“It’s not an ideal situation. But we’re making the best of it.”
Pandemic schooling has been difficult at Malverne High School in Nassau County New York, but social studies teacher Brian China says that his AP social studies class is only four days behind last year. “Under these circumstances, we’re making it work.”
At Malverne, a little more than 30 percent of students are fully remote, and the rest of the students attend school on alternate days. When teachers teach, they are teaching both those students who are in the class as well as those learning remotely.
“We miss the kids,” English teacher Anastasia Caputo said about the students who are fully remote. But the students are “very patient and they’re doing what they have to do.”
China and Caputo joined principal Vincent Romano, school counselor Donna Bailey, junior Kayla George, and senior Jon Luc Thompson to talk about how Malverne has been functioning during the pandemic. Said China: “It’s not an ideal situation. But we’re making the best of it.”
The conversation took place January 12, just days after a violent insurrection at the U.S. Capitol. The teachers talked about how they taught the next day, and the students talked about how they felt watching it on television. “It was really embarrassing,” said George. “And kind of terrifying.”
When conversation shifted to talk about how Malverne has been functioning this school year, China and Caputo both said they felt the hybrid model Malverne uses is working. Romano jumped in to say that although the teachers made it sound easy, when he taught a class he was exhausted and sweating at the end of trying to teach students both in class and remote at the same time. “I was running around like a chicken without a head.”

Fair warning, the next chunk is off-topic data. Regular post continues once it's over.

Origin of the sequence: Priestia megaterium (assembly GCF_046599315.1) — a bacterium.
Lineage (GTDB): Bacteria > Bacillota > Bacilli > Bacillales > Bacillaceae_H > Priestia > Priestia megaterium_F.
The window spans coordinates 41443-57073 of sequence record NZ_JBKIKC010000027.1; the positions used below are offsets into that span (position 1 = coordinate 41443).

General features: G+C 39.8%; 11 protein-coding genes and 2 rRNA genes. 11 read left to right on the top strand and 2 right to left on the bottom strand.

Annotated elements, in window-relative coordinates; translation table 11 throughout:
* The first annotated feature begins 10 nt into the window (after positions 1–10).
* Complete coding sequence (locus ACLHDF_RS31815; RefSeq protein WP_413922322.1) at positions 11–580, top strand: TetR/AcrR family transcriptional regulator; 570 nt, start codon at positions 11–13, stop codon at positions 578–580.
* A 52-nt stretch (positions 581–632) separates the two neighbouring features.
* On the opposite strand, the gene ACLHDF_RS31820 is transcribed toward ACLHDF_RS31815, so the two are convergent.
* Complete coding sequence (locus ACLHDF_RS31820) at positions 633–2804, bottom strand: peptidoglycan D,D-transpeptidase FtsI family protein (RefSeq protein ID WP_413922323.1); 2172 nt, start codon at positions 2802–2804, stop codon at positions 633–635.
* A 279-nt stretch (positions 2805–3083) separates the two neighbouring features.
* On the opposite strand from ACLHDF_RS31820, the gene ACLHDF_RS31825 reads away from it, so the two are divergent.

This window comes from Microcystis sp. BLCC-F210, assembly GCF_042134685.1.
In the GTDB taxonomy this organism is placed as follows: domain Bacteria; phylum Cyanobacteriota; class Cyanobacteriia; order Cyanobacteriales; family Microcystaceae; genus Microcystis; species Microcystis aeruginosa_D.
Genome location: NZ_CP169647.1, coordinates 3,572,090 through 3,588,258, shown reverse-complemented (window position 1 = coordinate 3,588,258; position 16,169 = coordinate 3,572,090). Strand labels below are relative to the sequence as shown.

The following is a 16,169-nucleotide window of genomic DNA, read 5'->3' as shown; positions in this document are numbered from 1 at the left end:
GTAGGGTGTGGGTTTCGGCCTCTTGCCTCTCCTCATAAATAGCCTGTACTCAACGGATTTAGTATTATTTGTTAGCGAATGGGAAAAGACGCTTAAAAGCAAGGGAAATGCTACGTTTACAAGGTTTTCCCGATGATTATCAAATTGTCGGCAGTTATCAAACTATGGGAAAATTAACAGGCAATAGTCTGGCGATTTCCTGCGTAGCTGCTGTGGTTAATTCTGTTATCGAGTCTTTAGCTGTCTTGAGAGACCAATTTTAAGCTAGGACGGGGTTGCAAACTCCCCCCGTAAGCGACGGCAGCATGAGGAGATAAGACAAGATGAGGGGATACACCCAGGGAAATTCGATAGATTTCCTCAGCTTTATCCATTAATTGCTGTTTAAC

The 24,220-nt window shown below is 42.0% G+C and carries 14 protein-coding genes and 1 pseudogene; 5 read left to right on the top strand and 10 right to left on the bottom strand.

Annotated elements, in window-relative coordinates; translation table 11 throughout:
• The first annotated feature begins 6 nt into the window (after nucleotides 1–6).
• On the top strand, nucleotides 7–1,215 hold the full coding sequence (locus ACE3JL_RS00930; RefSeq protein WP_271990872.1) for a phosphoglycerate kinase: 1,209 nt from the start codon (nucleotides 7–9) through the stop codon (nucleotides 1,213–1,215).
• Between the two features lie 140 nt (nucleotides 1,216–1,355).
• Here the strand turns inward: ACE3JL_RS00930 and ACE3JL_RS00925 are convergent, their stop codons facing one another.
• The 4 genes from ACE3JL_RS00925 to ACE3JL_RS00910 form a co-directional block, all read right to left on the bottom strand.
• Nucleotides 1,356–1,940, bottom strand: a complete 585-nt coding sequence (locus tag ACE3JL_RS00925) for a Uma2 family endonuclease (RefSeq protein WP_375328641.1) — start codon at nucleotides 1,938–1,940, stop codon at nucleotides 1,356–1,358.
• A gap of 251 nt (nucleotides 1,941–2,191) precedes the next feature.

China has a policy that he will call on his remote students at least once per class, and often twice a class. “He gets all students to participate in class,” agreed George.
But she added that it is not easy to learn remotely when teachers are teaching to both in-class and remote students, particularly when teachers forget to repeat what a classroom student says. Caputo says she became more acutely aware of that issue when she overheard her daughter trying to hear what was being said in class.
With all the difficulties, however, teachers and students agreed that this is not a “lost year” of learning. Romano said the entire staff tried to refocus. “Let’s not look at what we lost but what we gained.”
To read more about Malverne High School, see Chapter 2 in Schools that Succeed: Marshaling the Power of Systems for Improvement.
Note: This conversation was lightly edited. Also, Karin Chenoweth cited inaccurate information about a vaccination campaign in the past. It was not four million in one week in the 1950s. It was five million New Yorkers who were vaccinated against smallpox in two weeks in 1947.